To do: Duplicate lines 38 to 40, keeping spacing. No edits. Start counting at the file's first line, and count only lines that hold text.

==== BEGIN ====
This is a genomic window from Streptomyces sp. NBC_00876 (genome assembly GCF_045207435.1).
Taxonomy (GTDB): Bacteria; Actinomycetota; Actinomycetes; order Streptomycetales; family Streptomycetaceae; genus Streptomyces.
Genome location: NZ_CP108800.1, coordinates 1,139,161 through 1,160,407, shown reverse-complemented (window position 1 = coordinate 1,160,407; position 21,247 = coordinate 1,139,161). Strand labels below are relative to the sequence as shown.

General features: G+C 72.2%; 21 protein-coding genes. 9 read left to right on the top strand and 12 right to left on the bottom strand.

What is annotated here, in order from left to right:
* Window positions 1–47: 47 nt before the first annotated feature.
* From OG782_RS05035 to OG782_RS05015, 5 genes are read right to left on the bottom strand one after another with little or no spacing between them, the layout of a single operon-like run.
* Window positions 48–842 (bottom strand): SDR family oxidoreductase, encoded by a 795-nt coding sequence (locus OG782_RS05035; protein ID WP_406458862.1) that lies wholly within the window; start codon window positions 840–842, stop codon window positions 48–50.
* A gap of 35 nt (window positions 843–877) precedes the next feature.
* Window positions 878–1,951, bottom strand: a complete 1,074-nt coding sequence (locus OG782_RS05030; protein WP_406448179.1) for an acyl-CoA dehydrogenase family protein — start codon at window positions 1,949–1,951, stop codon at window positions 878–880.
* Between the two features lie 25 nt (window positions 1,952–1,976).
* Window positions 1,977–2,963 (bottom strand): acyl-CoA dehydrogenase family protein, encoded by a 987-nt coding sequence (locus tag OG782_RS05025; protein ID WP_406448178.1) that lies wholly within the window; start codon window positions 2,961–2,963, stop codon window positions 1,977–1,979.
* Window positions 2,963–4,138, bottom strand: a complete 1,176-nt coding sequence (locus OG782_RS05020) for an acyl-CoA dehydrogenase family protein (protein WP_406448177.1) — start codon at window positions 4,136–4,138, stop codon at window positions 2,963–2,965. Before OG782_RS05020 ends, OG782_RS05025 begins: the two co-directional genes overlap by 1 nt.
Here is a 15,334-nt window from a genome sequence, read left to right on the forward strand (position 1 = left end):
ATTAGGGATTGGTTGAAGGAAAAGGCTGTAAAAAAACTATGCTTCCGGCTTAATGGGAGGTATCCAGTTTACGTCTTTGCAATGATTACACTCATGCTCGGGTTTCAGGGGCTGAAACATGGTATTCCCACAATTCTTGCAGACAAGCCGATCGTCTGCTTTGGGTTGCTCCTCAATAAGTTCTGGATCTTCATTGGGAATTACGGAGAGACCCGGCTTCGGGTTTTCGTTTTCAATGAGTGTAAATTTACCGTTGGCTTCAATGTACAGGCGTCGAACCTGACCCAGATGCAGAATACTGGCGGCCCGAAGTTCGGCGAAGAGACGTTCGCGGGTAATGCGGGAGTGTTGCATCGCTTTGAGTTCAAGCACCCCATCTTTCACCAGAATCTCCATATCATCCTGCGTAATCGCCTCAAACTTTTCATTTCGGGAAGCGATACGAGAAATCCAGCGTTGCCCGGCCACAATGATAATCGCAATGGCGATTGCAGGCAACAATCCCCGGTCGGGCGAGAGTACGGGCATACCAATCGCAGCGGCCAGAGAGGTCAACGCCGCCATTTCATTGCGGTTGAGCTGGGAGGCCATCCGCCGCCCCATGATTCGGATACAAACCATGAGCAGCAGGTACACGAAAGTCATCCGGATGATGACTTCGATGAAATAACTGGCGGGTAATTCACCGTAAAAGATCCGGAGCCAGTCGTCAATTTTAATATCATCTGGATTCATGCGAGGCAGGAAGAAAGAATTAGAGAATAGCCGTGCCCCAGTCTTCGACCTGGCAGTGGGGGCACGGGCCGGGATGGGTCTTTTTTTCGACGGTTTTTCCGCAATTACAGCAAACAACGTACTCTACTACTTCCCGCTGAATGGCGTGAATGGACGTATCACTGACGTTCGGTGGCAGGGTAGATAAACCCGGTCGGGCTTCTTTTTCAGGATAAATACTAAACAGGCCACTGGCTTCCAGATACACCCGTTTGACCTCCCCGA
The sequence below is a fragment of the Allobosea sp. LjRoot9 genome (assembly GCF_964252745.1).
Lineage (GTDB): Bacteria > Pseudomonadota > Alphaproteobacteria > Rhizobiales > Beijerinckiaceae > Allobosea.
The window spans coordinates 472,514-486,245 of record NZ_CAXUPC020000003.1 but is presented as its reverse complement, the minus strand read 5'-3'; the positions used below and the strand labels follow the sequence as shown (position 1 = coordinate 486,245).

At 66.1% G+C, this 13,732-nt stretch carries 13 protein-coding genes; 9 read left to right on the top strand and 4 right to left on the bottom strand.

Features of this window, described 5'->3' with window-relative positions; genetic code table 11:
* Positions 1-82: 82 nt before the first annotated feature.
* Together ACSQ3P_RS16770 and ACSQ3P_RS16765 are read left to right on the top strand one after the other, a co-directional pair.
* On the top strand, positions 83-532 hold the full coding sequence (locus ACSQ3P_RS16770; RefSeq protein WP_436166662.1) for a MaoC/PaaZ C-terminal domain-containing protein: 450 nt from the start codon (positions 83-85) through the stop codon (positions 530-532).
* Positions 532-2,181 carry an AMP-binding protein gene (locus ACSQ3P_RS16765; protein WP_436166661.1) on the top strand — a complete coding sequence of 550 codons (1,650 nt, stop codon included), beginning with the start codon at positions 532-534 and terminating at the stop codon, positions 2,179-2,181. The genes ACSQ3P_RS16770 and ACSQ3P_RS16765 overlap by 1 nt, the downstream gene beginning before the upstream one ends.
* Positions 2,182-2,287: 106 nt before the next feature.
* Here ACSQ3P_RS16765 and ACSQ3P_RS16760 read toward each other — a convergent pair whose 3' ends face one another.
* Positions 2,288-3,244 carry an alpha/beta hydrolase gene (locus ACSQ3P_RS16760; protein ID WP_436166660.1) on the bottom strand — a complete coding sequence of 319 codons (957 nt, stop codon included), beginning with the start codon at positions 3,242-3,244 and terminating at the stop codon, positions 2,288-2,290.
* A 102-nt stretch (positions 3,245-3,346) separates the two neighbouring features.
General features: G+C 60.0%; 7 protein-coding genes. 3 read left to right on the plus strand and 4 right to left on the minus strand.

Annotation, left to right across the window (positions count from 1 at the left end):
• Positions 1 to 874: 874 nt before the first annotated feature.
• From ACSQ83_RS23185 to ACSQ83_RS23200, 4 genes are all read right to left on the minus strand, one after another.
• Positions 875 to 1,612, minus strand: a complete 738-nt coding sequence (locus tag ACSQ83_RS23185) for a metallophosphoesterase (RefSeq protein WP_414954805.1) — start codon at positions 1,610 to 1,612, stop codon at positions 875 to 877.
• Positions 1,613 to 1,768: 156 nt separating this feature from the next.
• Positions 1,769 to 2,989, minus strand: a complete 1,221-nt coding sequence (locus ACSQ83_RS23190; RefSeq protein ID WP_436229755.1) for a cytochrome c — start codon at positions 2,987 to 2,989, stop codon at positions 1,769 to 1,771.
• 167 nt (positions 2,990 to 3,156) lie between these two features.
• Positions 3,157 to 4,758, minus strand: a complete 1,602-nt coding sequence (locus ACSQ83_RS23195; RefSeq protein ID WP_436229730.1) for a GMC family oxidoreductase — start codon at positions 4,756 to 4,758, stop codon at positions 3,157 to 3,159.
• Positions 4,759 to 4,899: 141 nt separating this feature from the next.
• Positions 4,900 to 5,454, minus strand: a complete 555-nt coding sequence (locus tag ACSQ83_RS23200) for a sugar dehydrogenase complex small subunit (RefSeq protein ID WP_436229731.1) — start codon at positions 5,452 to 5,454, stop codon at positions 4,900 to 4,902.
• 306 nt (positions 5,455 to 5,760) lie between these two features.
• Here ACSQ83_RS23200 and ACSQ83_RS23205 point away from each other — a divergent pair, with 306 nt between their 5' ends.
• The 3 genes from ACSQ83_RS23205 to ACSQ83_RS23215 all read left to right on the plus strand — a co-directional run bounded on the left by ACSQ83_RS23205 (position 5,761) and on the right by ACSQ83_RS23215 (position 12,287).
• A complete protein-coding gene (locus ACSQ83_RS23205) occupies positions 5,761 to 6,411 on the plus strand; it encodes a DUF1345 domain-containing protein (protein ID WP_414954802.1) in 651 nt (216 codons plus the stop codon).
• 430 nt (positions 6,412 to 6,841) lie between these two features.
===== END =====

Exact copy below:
• Positions 4,759 to 4,899: 141 nt separating this feature from the next.
• Positions 4,900 to 5,454, minus strand: a complete 555-nt coding sequence (locus tag ACSQ83_RS23200) for a sugar dehydrogenase complex small subunit (RefSeq protein ID WP_436229731.1) — start codon at positions 5,452 to 5,454, stop codon at positions 4,900 to 4,902.
• 306 nt (positions 5,455 to 5,760) lie between these two features.